In the recent media frenzy, Canada has been portrayed as the victim of foreign countries trampling on its sovereignty. It is not clear whether the Trudeau government is fully in control of its national security apparatus or is a hostage to hardliners within it.
Troublingly, the intelligence agency’s role in precipitating the crisis has not been fully examined. With media taking interference for granted, a failure to address the pertinent issues risks victimising Chinese-Canadians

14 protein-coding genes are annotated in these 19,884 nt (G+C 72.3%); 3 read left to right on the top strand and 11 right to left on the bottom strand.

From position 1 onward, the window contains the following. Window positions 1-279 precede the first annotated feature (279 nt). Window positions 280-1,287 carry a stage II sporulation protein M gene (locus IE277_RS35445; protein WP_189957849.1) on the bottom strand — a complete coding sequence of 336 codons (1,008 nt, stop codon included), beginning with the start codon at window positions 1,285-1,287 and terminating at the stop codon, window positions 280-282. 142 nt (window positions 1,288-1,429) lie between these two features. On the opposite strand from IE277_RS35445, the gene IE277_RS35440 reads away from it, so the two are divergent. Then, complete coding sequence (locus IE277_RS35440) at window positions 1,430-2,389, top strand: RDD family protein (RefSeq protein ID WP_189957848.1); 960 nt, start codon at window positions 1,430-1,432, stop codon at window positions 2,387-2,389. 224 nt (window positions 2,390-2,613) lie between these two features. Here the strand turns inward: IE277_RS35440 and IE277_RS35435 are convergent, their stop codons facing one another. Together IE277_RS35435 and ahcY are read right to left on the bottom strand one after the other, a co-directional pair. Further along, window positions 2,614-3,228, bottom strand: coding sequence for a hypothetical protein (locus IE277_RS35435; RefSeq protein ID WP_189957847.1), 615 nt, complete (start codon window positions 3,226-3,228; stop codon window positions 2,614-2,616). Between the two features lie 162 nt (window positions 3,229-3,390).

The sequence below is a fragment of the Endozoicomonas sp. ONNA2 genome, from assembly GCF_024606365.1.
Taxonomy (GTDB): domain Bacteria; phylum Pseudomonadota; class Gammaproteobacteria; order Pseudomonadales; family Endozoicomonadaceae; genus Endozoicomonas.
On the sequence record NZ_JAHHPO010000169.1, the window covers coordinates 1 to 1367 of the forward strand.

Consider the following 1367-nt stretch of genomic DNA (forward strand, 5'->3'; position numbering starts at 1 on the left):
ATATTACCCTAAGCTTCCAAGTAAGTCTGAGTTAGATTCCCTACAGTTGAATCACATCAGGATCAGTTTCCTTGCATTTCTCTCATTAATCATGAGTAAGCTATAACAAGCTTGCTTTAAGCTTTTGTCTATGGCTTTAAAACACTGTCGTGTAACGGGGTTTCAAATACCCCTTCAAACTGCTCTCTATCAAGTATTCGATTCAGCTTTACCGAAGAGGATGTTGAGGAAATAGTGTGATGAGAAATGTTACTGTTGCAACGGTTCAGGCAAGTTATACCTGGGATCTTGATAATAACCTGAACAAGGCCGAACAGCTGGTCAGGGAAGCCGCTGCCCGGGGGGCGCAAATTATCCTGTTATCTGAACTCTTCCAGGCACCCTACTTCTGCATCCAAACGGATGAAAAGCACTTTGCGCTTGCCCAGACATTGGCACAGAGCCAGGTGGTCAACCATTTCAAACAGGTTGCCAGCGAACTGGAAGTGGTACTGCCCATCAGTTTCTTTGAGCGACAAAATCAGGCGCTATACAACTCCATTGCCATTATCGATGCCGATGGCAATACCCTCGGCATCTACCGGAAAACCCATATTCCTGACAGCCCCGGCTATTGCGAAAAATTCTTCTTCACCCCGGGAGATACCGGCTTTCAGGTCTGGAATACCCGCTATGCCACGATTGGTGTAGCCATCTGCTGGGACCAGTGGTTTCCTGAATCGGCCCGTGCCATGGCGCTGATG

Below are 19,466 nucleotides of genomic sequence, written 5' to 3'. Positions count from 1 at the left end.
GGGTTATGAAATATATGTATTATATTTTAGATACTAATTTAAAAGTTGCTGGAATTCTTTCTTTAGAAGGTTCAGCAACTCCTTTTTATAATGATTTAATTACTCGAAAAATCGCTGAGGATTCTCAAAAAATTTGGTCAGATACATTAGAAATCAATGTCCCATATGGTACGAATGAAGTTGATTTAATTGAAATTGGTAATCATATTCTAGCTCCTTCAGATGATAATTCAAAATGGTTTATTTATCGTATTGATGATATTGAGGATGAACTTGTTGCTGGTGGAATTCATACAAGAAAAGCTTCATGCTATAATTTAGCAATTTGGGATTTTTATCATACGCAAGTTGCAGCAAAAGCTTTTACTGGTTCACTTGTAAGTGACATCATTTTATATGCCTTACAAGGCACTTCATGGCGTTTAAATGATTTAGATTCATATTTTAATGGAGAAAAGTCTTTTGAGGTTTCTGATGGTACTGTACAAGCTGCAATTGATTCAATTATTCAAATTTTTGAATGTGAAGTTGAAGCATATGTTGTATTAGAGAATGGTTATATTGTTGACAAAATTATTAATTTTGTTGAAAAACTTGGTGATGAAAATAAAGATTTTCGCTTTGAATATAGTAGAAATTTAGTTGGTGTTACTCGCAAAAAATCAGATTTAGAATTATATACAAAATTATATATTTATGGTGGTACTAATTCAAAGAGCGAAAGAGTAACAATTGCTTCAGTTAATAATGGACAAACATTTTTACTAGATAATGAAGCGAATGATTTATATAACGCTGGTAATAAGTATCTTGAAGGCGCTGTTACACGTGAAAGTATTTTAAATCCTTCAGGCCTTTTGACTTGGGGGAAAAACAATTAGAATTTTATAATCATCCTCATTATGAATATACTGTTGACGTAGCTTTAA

As Canadians mark the passing of the 1,000th day in detention for Michael Kovrig and Michael Spavor, the Trudeau government’s pledge to do its best to secure their freedom rings hollow.
Ottawa’s failure to act firmly and fast in the early days of the extradition saga left it snared in a geopolitical tussle with little bearing on its own national interest. Its tepid response to the fallout also left the field open to Canadian hardliners to lead the conversation on China.
Meng Wanzhou’s arrest in Canada at the US’ request was not only a flashpoint in the deteriorating US-China relationship. It also touched off divisions within Canada on how the country – traditionally a US ally – ought to conduct its foreign policy amid China’s rise.